Fighting to stay ill

“If neurotic is wanting two mutually exclusive things at one and the same time, then I’m neurotic as hell. I’ll be flying back and forth between one mutually exclusive thing and another for the rest of my days.”  Sylvia Plath, The Bell Jar

I sometimes wonder what Sylvia Plath would’ve made of Cognitive Behavioural Therapy. In a nutshell, CBT teaches you to recognise errors in your thinking and to change them, thus changing your usual behaviours and making yourself feel much better. Errors in thinking might include, for example, ‘catastrophising’ and ‘fortune-telling’, where you might think “Today is going to be a total nightmare, because year 9 hate me and do everything they can to piss me off”.

The trick is to break the thought down into more sensible, rational thoughts: “Year 9 don’t hate me, one of them smiled at me in the playground last week”, “Children aren’t naughty to annoy the teacher, in fact, they rarely think about how the teacher might feel anyway”, “There might be many wonderful things that happen today if I get out of bed and go see”.

And so, the thinker doesn’t stay cowering under the duvet and, instead, leaps out of bed full of the joys of spring and the whole day is wonderful. (sorta).

There are countless studies about how effective CBT is, compared to medications, other forms of therapy, and any other way you might try to treat depression and anxiety… but it has one flaw. You have to believe in the premise. You have to believe that in order to get better you have to change the way you think. You have to accept that YOU THINK WRONG.

And so, I wonder what an intelligent, creative woman like Sylvia might have thought.

 

My thoughts, for a long time included some of these beauties:

1. If I accept that my thinking is wrong, I have to accept that I am STUPID. I am an intelligent, creative woman… so my thinking must be perfect.

2. I do not want to be a smiling, affable goon. I want to fight injustice and get righteously ANGRY… and CBT will stop me from doing this.

3. I’d rather have a lobotomy and I bet it’d have the same results.

4. People who are happy and content all the time don’t get anything done. If Gandhi and used CBT, where would we be today? I am like Gandhi, obviously.

5. Teaching really *is* crap and people really *do* look at me funny and everyone else in the world is stupid and doesn’t *feel* things the same way I do – I am special and sensitive and better than most people. I am not of this world, and so your rules don’t apply.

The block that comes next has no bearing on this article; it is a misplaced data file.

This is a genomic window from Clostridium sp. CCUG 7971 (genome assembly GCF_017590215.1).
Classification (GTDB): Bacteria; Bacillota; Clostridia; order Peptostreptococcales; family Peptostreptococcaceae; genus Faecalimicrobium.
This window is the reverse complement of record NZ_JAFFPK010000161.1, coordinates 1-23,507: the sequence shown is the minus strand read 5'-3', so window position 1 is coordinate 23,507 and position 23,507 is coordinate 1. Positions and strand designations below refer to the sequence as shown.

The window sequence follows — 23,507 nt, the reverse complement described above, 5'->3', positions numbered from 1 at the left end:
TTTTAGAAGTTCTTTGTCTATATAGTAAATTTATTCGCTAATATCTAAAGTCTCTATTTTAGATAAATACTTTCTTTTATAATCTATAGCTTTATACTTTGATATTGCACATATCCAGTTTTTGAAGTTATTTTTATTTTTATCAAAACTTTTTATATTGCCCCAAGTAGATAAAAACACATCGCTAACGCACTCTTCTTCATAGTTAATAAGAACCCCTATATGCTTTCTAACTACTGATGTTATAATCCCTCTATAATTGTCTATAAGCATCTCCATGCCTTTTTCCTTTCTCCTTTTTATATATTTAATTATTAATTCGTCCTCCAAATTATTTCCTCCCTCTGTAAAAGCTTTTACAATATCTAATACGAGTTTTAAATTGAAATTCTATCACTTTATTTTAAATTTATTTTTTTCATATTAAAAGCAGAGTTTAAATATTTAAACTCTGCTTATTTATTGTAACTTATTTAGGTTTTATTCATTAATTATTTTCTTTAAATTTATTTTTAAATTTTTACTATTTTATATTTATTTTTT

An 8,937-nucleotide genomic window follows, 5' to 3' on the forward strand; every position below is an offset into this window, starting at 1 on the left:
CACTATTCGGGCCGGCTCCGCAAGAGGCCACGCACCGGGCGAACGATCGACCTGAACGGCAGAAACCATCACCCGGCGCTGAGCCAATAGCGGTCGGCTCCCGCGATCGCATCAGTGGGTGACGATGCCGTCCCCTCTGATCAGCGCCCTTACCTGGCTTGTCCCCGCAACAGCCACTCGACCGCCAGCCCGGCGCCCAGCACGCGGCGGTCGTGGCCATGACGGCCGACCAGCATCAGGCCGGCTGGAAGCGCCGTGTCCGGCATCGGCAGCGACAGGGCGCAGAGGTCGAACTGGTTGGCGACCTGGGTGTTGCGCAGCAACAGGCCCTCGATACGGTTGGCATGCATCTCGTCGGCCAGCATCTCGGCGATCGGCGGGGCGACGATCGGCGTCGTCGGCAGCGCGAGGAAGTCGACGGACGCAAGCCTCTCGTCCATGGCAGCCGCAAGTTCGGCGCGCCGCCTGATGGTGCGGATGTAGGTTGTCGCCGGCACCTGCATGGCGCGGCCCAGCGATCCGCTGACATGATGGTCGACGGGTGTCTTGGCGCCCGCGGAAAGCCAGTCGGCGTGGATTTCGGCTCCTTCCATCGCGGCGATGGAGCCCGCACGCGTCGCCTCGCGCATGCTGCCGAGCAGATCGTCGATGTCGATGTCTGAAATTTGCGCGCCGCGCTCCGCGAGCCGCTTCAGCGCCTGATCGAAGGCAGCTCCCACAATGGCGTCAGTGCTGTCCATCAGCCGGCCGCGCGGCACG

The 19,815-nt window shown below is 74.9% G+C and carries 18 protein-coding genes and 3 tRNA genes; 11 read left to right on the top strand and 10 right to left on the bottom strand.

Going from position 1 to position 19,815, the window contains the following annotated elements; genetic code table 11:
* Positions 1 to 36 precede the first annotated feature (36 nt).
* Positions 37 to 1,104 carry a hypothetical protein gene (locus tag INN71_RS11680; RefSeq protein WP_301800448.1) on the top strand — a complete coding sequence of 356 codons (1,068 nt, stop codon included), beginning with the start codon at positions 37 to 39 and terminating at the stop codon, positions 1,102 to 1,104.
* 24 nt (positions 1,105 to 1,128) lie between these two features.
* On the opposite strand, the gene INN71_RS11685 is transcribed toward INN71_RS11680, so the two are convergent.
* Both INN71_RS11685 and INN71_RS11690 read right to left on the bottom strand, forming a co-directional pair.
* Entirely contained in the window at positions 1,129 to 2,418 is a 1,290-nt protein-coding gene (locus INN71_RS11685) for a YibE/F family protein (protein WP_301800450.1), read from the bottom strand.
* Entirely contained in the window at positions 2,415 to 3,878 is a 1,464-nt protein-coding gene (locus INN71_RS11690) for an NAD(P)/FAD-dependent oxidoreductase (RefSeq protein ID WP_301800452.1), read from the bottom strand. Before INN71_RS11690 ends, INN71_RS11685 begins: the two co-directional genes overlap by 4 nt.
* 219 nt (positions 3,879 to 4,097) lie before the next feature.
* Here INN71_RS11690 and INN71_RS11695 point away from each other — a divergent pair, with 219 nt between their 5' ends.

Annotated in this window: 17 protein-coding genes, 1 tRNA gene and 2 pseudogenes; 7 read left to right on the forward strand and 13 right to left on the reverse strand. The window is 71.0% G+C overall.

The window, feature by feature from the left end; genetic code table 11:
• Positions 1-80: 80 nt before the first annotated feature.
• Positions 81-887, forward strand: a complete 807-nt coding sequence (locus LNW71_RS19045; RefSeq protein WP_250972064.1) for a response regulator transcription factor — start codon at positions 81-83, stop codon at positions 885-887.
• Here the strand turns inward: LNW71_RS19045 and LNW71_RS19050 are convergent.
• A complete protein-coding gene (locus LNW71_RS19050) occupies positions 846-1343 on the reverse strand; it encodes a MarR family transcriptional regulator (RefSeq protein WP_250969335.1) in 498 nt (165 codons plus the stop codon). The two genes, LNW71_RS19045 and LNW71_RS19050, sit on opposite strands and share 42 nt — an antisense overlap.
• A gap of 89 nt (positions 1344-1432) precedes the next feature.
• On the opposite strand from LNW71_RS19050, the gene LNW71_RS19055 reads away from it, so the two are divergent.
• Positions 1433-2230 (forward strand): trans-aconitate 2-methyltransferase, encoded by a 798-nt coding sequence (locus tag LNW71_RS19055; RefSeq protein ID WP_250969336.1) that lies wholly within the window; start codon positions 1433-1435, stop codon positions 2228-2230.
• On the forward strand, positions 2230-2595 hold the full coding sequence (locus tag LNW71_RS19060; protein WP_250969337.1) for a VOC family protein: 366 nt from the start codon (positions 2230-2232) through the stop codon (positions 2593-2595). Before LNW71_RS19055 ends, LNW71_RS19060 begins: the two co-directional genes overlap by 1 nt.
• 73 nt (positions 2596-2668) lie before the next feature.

And, for months, maybe years, I was comforted by these totally reasonable thoughts. I read The Bell Jar as a teenager and found it uplifting and inspirational. I read Prozac Nation and giggled at all the idiots she was surrounded by. Girl, Interrupted only made me love crazy Winona even more. How beautiful it was to be a crazy, intelligent, creative woman.

And how utterly pointless.

Because, now that I start to feel a little better, I can see that there are a few flaws in those thoughts of mine. So, to CBT ’em:

1. You’re intelligent… but you’re also prone to exaggeration, melodrama and romanticism. All of which might make for a good writer (one day) but not a very effective wife, friend, or teacher. Nobody’s thinking is perfect.

2. It will be a great deal easier to change the bits of the world that you want to, if you can actually get out of bed in the mornings.

3. If all you’re doing all day is staying in bed or drinking yourself into a stupor to cope with the crapness of life, then no one would notice if you had a lobotomy either. You are not being a creative, intelligent woman if you don’t change out of your pyjamas for days on end.

4. You aren’t Gandhi. And, even if you were, Gandhi did a great deal of smiling and laughing. None of which you are doing right now. Also, Gandhi got out of bed. (but he did wear the equivalent of PJs, but that was for a good reason).

5. Blah blah. Life isn’t always good, obviously. But, listen, no one owes you anything and things certainly aren’t going to get better while you sit around complaining. Nor is anyone else going to be able to fix this for you. However much they love you. Now shut up.

 

So, it seems, somewhere along the way, I got sold on the idea of CBT. And I feel so much better… and I am a great deal more pleasant to be around… and I am writing more… and I still get to wear a silly hat, and be ‘different’ and creative … but now I can do it all whilst smiling. (which, it turns out, makes you feel a lot better than sitting around cynically bemoaning the state of everyone else).

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